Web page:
6th HOPE Meeting Overview
Date: 11-15 March 2014
Place: Grand Prince Hotel New Takanawa (Tokyo, Japan)
Subject Fields: Physics, Chemistry, Physiology/Medicine and Related Fields
Organizer: Japan Society for the Promotion of Science (JSPS)
Lecturers and Participants
The sixth HOPE Meeting, chaired by Prof. Makoto Kobayashi, was held in Tokyo with a focus on physics, chemistry, physiology/medicine and related fields. It was attended by 106 doctoral students and postdoctoral researchers from 19 Asia-Pacific and African countries and regions, including, for the first time, participants from Kenya. Six Nobel laureates, among them were Profs. Ei-ichi Negishi and Brian P. Schmidt, and two distinguished researchers were invited to serve as lecturers. All the lectures were broadcasted live over Ustream.
Group Discussions and Poster Presentations
In group discussions, the participants conversed face-to-face with the eminent lecturers about their research activities, future career paths, among other topics of interest to them. Each discussion session was attended by a small group of not more than 20 young researchers. Their discussions were very spirited, often overflowing the scheduled time for the sessions into the coffee breaks and meal times.
Two opportunities were provided for the participants to give a talk about their own research: a one-minute “flash talk” and a poster presentation. This sharing of information on each other’s research initiatives spawned energetic discussions among the participants. This was the first time for a HOPE Meeting to have a theme that covered three disciplines, creating a wide dispersion of specializations among the participants. Many of them created ingenious ways to make their talks easy to understand for peers in other fields.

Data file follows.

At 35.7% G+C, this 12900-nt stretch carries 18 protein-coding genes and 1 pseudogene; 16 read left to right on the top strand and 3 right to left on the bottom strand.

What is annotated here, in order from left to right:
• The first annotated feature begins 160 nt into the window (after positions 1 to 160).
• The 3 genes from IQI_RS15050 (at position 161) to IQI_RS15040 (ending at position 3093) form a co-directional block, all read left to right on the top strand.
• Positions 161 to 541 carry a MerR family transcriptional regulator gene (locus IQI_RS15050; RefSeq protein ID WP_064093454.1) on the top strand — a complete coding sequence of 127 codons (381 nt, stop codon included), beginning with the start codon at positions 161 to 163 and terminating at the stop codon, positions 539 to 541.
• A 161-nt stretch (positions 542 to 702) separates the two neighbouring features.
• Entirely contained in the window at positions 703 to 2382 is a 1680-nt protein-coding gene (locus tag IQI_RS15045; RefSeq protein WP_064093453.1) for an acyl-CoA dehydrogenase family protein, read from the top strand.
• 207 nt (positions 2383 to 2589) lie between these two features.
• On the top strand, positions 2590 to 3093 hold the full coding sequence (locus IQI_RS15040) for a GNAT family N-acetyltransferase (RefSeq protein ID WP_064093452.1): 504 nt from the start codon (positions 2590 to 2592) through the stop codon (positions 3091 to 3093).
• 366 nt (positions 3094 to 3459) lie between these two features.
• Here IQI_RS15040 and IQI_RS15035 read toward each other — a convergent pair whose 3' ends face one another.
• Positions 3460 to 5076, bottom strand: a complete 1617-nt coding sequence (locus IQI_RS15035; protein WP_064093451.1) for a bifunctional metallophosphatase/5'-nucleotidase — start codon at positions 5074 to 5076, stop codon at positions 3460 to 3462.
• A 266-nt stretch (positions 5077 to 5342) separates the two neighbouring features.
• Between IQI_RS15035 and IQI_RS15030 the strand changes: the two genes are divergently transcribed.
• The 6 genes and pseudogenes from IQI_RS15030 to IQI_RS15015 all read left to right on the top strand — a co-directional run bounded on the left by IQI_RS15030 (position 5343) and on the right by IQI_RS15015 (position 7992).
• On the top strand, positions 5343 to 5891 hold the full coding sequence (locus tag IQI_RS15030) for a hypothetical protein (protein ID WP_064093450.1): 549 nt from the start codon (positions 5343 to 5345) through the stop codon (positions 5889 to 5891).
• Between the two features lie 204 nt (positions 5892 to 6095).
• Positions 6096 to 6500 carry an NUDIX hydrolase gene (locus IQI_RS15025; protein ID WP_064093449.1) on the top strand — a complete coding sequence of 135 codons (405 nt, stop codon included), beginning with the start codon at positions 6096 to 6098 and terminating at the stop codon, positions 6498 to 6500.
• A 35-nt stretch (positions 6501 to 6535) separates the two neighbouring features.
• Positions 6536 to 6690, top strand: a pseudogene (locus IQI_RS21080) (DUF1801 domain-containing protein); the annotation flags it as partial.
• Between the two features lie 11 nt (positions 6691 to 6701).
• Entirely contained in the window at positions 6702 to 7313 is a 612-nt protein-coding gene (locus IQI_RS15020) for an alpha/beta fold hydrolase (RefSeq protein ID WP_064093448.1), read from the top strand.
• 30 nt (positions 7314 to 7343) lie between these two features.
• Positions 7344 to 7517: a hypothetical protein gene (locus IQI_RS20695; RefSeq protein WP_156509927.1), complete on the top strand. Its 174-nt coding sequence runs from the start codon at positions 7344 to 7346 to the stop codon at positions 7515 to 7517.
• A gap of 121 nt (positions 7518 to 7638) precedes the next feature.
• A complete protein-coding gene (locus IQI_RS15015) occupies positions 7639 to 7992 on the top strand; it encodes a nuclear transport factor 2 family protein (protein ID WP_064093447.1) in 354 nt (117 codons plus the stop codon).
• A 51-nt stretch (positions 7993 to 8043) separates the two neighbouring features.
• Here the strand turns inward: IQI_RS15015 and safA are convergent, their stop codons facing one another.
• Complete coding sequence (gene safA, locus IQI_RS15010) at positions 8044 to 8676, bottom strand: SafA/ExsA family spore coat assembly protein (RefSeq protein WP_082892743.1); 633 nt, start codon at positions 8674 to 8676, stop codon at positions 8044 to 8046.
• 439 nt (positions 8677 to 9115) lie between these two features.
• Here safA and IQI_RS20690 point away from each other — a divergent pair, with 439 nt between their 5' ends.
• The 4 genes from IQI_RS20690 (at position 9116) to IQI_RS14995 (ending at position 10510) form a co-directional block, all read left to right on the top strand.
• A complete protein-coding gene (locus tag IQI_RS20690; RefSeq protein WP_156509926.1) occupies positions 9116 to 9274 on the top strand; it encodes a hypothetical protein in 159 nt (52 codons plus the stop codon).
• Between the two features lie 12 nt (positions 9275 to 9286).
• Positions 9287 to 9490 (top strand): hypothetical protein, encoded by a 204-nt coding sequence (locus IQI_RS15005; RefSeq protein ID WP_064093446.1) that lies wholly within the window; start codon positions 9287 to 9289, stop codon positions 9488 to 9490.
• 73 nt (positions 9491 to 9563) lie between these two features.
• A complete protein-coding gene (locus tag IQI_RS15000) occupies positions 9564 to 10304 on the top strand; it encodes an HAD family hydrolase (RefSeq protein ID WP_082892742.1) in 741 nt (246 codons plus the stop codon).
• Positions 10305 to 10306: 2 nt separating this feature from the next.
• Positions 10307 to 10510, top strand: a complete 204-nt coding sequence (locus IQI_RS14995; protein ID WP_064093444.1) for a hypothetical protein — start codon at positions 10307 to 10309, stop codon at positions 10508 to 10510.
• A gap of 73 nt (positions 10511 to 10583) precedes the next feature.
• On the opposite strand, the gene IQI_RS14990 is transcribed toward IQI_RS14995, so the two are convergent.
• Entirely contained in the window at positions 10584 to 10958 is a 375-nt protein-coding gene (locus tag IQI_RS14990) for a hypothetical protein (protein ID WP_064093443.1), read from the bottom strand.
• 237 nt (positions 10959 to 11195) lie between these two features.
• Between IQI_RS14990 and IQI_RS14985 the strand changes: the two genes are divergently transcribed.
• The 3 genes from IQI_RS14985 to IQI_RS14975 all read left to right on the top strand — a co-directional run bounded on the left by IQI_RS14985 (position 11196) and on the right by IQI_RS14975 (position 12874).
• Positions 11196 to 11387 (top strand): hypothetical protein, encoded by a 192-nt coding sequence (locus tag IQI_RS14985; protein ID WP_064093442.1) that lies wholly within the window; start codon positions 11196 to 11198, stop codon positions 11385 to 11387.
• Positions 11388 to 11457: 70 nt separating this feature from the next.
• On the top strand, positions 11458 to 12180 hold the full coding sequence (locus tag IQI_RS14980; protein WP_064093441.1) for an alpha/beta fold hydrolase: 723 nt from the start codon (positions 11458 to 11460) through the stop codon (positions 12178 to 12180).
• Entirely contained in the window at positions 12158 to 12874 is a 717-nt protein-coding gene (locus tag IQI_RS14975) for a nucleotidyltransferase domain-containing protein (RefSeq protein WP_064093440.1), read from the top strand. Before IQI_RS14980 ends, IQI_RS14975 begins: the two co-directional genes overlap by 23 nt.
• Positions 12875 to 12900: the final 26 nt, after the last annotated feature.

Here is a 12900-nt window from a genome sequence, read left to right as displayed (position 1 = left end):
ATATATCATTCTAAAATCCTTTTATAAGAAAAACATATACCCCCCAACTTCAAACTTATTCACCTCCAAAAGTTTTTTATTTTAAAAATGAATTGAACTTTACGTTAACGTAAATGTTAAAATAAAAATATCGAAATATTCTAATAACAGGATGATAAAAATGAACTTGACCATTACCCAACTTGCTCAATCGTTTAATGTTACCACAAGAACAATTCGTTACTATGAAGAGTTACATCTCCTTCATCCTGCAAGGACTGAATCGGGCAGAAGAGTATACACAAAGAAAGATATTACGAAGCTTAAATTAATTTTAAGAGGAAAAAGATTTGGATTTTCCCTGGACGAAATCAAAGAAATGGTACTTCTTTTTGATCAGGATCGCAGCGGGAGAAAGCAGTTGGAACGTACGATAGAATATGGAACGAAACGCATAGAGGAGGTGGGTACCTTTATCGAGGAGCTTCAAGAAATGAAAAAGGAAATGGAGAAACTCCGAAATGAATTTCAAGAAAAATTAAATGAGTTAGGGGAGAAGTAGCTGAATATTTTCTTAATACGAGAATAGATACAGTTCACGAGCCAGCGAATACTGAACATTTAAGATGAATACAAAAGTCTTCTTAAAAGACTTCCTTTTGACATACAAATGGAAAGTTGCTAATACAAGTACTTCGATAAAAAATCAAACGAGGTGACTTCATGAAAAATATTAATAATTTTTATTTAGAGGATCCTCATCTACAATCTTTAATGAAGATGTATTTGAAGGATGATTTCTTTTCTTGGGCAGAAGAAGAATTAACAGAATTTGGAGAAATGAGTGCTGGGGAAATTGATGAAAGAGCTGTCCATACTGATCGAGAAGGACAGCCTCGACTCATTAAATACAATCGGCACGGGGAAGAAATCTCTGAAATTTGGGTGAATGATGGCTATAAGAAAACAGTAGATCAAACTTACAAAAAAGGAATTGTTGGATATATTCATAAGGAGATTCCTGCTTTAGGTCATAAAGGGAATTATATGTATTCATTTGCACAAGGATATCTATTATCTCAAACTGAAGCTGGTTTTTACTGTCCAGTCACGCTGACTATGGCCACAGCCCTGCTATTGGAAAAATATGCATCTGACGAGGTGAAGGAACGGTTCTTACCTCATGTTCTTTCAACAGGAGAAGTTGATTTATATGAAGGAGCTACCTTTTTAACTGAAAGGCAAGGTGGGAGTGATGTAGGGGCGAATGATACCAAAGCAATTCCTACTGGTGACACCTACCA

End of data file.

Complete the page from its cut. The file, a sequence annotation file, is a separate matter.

Research Facility Visit
On the third day, the participants made an observation visit to the National Institute for Materials Science (NIMS). After receiving a briefing on NIMS and MANA (International Center for Materials Nanoarchitectonics), established as a research hub under the World Premier International Research Center Initiative, the participants divided into five small groups to tour the two laboratories. From NIMS the participants bused to KEK (High Energy Accelerator Research Organization), where they observed three research facilities: its Photon Factory (synchrotron), Belle particle detector, and Linac linear accelerator. At all of the facilities they visited, the participants asked volleys of questions and engaged the researchers in discussions that jumped beyond the scope of their individual fields.
Activities of the Participants
On the last day, teams comprising multinational members delivered presentations on themes of their own choosing. They took many interesting shapes and forms, including videos and stage performances. The teams judged most outstanding were given the Best Presentation Award and Unique Presentation Award.
Following advice given by a past HOPE Meeting participant at a pre-meeting orientation held on 10 March, many of the participants started working on their team presentations from day one. This interaction gave the team members an early chance to get to know each other and form bonds that transcended research fields and nationalities.